In the question about the minimum wage found here, I have heard several times that an increase in the minimum wage can, as one of several competing effects, "boost the economy" by increasing the income of some workers. Under what conditions could this happen, if at all? Are there any papers (peer-reviewed journal articles) out there that make this claim?
From the Chicago Federal Reserve:
Following a minimum wage hike, household income rises on average by about \$250 per quarter and spending by roughly \$700 per quarter for households with minimum wage workers. Most of the spending response is caused by a small number of households who purchase vehicles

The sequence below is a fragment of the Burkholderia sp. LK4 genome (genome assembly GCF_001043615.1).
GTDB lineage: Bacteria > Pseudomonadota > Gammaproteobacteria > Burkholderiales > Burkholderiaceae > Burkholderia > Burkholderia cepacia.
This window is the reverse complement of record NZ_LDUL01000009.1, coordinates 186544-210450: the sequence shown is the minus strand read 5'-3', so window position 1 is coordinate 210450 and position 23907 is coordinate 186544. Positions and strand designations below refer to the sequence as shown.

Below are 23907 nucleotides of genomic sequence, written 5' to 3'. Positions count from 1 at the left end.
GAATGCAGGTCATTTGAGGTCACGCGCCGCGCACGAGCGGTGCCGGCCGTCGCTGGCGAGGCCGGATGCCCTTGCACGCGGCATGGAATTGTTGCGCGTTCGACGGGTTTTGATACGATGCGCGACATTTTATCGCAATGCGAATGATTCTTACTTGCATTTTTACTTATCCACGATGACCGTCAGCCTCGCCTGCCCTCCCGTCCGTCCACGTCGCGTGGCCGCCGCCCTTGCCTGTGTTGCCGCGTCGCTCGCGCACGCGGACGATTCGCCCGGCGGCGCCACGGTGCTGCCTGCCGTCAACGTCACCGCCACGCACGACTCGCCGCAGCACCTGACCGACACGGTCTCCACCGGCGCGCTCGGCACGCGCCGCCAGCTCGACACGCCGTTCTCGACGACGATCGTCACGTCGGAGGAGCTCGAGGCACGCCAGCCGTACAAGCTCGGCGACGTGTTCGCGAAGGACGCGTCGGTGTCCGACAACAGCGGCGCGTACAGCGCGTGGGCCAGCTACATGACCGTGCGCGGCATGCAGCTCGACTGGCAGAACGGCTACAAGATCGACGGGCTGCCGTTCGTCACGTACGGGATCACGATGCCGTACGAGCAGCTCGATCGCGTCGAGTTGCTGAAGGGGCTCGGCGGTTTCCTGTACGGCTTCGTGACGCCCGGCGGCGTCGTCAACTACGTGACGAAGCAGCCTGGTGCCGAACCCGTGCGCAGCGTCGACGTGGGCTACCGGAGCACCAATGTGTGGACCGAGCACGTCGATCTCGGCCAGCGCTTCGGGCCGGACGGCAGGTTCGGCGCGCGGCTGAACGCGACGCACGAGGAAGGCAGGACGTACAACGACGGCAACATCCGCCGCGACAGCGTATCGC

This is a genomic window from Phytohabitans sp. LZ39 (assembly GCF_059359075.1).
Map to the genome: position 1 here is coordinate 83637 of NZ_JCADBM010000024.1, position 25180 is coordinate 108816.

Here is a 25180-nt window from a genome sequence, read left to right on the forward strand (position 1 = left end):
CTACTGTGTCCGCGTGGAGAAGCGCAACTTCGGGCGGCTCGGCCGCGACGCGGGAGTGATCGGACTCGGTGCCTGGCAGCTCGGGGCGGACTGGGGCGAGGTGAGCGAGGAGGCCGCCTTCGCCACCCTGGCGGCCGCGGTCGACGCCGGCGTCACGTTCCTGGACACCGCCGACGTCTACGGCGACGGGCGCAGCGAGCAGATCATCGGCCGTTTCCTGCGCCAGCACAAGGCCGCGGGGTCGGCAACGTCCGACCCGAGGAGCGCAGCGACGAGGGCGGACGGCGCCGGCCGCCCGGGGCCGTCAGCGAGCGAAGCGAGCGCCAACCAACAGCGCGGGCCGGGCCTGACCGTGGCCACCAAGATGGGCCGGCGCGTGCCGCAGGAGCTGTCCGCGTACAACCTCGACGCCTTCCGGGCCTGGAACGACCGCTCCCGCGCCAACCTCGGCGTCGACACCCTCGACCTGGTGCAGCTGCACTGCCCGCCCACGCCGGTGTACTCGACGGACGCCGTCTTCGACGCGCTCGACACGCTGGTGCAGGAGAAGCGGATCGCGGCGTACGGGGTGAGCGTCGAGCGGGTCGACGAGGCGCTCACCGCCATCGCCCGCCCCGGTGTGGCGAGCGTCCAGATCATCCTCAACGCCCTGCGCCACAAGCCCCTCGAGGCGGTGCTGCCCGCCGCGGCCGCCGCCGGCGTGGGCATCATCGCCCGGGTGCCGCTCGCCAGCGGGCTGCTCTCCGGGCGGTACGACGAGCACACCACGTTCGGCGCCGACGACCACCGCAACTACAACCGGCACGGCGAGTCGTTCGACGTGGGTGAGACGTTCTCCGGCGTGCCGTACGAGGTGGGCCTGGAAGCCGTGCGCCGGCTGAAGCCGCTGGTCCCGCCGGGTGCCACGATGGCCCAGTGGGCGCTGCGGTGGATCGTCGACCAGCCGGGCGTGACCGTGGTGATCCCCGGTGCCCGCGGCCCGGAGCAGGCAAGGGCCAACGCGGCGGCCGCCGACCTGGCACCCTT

Aaronson, D., S. Agarwal, and E. French (2011): "The Spending and Debt Responses to Minimum Wage Increases" Federal Reserve Bank of Chicago Working Paper, WP 2007-23.
To add a paper with a, in my opinion, better identification than cross-state fixed effects as added by charlotte's answer, here is Dube et al (2010 ReStat; paywall-free) - in my opinion the paper with the best identification and external validity out there.
They do first-difference in counties with different minimum wages and
find no adverse employment effects. We show that traditional approaches that do not account for local economic conditions tend to produce spurious negative effects due to spatial heterogeneities in employment trends that are unrelated tto minimum wage policies. Our findings are robust to allowing for long-term effects of minimum wage changes.
(emphasis mine). In contrast, they find that the elasticity of earnings (food sector) w.r.t. the minimum wages is consistently around $0.2$ for many different specifications.